3. And quite often, translating the output out of one MR job into the input of another MR job might require writing another code because Oozie may not suffice.
  4. In Spark, you can basically do everything using single application / console (pyspark or scala console) and get  the results immediately. Switching between 'Running something on cluster' and 'doing something locally' is fairly easy and straightforward. This also leads to less context switch of the developer and more productivity.
  5. Spark kind of equals to MapReduce and Oozie put together.

Q2: Is there are point of learning Mapreduce, then?
Ans: Yes. For the following reason: 
  1. Mapreduce is a paradigm used by many big data tools including Spark. So, understanding the MapReduce paradigm and how to convert a problem into series of MR tasks is very important.
  2. When the data grows beyond what can fit into the memory on your cluster, the Hadoop Map-Reduce paradigm is still very relevant.
  3. Almost, every other tool such as Hive or Pig converts its query into MapReduce phases. If you understand the Mapreduce then you will be able to optimize your queries better.

Q3: When running Spark on Yarn, do I need to install Spark on all nodes of Yarn Cluster?
Since spark runs on top of Yarn, it utilizes yarn for the execution of its commands over the cluster's nodes.
So, you just have to install Spark on one node.

Q4: What are the downsides of Spark?
Spark utilizes the memory. The developer has to be careful. A casual developer might make following mistakes:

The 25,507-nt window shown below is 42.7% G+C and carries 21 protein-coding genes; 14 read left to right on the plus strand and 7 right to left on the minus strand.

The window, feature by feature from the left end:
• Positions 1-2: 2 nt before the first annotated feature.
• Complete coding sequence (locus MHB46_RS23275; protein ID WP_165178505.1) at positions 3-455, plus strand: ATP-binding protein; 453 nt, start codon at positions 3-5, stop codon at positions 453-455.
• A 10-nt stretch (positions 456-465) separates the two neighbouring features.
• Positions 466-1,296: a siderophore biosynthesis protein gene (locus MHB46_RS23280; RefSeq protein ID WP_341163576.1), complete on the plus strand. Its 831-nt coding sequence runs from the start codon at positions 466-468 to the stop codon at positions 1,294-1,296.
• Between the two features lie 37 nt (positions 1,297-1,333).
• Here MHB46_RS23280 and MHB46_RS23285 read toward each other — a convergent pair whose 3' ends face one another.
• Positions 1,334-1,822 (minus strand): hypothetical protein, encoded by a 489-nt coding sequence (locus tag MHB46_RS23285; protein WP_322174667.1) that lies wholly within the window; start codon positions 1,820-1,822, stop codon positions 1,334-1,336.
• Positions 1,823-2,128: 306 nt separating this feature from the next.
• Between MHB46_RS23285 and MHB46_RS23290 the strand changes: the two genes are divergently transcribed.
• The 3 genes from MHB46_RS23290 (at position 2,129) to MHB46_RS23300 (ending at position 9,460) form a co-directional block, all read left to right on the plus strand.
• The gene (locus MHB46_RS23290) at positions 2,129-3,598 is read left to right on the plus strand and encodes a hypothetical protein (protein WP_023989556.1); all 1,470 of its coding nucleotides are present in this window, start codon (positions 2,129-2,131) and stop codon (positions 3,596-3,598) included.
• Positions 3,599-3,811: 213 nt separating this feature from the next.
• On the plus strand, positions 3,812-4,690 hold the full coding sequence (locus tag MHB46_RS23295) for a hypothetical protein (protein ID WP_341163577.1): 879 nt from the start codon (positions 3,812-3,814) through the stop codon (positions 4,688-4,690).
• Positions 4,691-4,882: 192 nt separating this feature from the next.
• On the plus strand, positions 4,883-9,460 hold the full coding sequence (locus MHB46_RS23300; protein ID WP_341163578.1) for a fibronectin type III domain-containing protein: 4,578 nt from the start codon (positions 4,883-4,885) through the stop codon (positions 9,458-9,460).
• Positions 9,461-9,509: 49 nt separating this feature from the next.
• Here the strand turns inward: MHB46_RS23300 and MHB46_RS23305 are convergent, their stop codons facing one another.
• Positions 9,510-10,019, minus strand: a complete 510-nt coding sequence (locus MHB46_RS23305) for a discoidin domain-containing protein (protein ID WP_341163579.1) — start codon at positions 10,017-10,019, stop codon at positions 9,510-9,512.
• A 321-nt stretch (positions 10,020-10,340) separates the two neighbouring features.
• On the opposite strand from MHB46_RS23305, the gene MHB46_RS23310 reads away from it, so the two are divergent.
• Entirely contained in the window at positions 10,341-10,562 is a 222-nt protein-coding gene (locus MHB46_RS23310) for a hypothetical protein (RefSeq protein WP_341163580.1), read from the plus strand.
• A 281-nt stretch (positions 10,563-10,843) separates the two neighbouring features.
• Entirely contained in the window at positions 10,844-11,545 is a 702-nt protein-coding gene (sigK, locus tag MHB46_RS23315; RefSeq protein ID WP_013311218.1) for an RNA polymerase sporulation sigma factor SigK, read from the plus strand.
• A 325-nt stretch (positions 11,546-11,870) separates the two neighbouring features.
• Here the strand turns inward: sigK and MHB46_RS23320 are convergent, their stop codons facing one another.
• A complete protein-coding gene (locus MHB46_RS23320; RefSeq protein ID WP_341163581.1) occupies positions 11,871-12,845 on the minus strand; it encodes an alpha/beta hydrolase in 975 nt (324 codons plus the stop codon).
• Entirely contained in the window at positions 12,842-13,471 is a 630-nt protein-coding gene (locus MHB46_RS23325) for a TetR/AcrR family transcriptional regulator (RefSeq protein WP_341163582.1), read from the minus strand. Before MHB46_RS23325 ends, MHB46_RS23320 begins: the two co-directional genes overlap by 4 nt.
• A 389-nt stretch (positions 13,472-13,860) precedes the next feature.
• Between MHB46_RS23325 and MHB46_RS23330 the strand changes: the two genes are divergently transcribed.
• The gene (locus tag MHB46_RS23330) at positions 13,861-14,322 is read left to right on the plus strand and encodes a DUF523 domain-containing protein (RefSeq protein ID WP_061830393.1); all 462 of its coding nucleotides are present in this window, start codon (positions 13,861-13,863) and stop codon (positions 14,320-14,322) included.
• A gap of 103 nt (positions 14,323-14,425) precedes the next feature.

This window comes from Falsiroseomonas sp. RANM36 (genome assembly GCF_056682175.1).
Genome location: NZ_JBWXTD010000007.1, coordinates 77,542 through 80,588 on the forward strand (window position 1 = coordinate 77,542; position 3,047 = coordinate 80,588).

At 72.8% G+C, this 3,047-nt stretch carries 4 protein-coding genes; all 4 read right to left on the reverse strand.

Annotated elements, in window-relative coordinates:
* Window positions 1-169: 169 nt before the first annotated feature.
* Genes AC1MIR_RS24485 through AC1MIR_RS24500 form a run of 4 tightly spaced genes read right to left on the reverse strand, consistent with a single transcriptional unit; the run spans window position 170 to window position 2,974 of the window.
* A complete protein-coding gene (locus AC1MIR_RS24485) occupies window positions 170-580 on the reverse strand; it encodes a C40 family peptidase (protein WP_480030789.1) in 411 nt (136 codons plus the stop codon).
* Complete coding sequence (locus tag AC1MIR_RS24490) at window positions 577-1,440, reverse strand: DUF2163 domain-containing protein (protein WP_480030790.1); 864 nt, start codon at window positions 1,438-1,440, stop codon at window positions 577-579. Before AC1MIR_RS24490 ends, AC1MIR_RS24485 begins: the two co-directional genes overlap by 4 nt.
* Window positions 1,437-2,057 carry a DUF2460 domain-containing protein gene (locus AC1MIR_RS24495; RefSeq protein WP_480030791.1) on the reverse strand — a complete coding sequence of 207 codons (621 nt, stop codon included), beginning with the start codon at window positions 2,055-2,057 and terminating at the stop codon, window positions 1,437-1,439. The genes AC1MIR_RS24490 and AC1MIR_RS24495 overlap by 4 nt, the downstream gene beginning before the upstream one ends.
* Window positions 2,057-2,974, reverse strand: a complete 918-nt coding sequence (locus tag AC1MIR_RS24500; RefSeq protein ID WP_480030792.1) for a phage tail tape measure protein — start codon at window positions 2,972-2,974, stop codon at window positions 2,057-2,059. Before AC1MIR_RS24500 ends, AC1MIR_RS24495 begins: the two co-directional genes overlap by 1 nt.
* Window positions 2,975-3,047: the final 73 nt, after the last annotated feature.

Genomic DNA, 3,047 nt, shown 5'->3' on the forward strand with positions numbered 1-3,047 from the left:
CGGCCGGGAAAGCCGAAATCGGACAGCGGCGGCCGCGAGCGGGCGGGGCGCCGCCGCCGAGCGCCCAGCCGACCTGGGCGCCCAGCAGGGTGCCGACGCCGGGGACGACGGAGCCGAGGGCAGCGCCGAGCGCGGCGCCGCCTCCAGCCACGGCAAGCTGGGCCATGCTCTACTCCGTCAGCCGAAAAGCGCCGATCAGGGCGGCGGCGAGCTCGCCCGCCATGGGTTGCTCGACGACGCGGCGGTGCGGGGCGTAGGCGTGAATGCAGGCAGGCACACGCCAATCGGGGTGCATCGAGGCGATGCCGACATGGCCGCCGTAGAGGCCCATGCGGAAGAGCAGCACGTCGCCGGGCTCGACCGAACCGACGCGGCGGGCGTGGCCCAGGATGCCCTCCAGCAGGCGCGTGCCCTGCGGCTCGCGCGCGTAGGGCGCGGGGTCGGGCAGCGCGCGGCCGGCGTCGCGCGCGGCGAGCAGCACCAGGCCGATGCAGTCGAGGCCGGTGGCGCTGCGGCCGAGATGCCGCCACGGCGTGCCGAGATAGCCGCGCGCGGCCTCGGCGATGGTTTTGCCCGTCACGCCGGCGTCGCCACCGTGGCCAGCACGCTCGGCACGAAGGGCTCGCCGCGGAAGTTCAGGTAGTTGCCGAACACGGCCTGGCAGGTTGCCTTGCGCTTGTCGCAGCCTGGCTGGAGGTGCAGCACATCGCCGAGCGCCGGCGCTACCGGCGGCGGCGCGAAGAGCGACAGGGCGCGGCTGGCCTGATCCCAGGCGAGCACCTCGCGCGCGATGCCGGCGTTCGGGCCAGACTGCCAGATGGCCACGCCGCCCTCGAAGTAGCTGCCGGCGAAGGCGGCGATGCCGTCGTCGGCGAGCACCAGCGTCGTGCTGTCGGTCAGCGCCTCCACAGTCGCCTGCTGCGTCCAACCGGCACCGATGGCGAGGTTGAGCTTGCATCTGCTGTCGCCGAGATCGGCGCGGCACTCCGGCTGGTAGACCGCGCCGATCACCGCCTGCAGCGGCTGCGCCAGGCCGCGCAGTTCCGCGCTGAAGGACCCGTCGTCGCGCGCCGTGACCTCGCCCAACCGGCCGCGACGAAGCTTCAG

1. She may end up running everything on the local node instead of distributing work over to the cluster.
  2. She might hit some webservice too many times by the way of using multiple clusters.

The first problem is well tackled by Hadoop Map reduce paradigm as it ensures that the data your code is churning is fairly small a point of time thus you can make a mistake of trying to handle whole data on a single node.
The second mistake is possible in Map-Reduce too. While writing Map-Reduce, user may hit a service from inside of map() or reduce() too many times. This overloading of service is also possible while using Spark.

Q5: What is a RDD?
The full form of RDD is resilience distributed dataset. It is a representation of data located on a network which is
  1. Immutable - You can operate on the rdd to produce another rdd but you can’t alter it.
  2. Partitioned / Parallel - The data located on RDD is operated in parallel. Any operation on RDD is done using multiple nodes.
  3. Resilience - If one of the node hosting the partition fails, another nodes takes its data.

RDD provides two kinds of operations: Transformations and Actions.

Q6: What is Transformations?
Ans: The transformations are the functions that are applied on an RDD (resilient distributed data set). The transformation results in another RDD. A transformation is not executed until an action follows.

The example of transformations are:
  1. map() - applies the function passed to it on each element of RDD resulting in a new RDD.
  2. filter() - creates a new RDD by picking the elements from the current RDD which pass the function argument.

Q7: What are Actions?
An action brings back the data from the RDD to the local machine. Execution of an action results in all the previously created transformation. The example of actions are:
  1. reduce() - executes the function passed again and again until only one value is left. The function should take two argument and return one value.
  2. take() - take all the values back to the local node form RDD.